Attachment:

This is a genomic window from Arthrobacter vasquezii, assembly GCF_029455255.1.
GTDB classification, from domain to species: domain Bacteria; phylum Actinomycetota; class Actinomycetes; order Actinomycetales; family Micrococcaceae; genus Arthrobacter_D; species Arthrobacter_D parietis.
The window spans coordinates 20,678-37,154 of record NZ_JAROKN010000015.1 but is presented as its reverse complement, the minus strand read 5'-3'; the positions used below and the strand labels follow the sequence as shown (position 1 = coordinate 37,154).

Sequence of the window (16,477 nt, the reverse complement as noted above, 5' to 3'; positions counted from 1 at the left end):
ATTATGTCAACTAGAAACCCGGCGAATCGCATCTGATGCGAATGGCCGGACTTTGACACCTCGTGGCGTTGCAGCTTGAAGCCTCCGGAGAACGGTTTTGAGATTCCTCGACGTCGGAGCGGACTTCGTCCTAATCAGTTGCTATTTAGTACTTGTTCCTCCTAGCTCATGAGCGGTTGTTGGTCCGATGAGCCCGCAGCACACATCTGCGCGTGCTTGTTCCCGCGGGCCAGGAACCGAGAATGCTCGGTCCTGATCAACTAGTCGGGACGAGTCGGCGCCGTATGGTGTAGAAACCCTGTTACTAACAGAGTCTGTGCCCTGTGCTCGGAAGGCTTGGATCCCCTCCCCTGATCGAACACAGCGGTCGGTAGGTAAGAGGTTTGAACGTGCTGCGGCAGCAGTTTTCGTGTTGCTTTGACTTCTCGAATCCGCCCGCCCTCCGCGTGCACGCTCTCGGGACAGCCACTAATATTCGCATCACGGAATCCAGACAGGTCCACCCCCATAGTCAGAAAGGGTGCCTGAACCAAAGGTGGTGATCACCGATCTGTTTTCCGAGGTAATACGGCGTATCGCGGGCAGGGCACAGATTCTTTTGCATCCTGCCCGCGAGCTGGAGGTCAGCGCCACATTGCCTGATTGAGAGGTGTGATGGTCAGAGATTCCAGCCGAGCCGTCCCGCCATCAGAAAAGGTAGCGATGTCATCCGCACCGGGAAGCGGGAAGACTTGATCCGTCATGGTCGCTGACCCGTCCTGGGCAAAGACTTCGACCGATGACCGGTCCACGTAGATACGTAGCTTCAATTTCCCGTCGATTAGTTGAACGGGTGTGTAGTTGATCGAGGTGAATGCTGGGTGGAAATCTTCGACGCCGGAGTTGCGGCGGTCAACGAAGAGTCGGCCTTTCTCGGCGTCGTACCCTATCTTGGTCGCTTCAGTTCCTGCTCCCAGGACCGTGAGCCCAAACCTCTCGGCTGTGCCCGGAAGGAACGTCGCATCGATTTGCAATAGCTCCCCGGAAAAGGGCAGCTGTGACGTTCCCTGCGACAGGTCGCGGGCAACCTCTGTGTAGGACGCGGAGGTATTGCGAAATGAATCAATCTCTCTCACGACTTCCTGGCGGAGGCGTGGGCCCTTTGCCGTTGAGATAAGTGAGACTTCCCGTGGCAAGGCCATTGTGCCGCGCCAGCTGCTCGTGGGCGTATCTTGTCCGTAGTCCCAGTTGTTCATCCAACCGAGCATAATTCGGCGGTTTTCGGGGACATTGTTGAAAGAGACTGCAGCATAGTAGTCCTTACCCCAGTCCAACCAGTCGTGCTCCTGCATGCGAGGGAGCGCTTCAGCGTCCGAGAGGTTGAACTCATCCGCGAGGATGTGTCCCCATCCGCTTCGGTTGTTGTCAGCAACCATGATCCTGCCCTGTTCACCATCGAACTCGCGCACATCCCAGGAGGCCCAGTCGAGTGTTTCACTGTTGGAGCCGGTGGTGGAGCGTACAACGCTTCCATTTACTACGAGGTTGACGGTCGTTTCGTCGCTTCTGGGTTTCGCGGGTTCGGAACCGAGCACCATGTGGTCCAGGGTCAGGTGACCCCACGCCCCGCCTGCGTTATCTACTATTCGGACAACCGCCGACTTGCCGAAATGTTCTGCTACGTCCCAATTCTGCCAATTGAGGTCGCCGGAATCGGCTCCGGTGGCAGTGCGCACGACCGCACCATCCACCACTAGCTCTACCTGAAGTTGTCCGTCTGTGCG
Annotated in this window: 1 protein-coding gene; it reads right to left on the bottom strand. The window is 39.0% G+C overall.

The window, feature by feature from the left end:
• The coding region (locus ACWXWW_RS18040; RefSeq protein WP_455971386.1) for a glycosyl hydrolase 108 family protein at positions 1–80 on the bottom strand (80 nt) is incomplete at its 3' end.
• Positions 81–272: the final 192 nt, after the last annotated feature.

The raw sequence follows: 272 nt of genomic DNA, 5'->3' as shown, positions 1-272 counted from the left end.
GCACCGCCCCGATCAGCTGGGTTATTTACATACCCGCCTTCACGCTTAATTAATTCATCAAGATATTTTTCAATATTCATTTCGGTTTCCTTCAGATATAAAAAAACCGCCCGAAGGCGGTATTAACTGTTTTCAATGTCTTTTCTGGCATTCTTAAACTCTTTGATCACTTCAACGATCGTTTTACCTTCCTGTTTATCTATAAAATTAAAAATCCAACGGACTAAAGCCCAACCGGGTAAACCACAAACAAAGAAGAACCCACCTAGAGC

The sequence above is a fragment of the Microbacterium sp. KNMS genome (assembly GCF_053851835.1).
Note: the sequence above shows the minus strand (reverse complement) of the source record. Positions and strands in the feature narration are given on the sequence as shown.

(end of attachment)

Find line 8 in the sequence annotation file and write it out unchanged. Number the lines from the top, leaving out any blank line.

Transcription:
• The coding region (locus ACWXWW_RS18040; RefSeq protein WP_455971386.1) for a glycosyl hydrolase 108 family protein at positions 1–80 on the bottom strand (80 nt) is incomplete at its 3' end.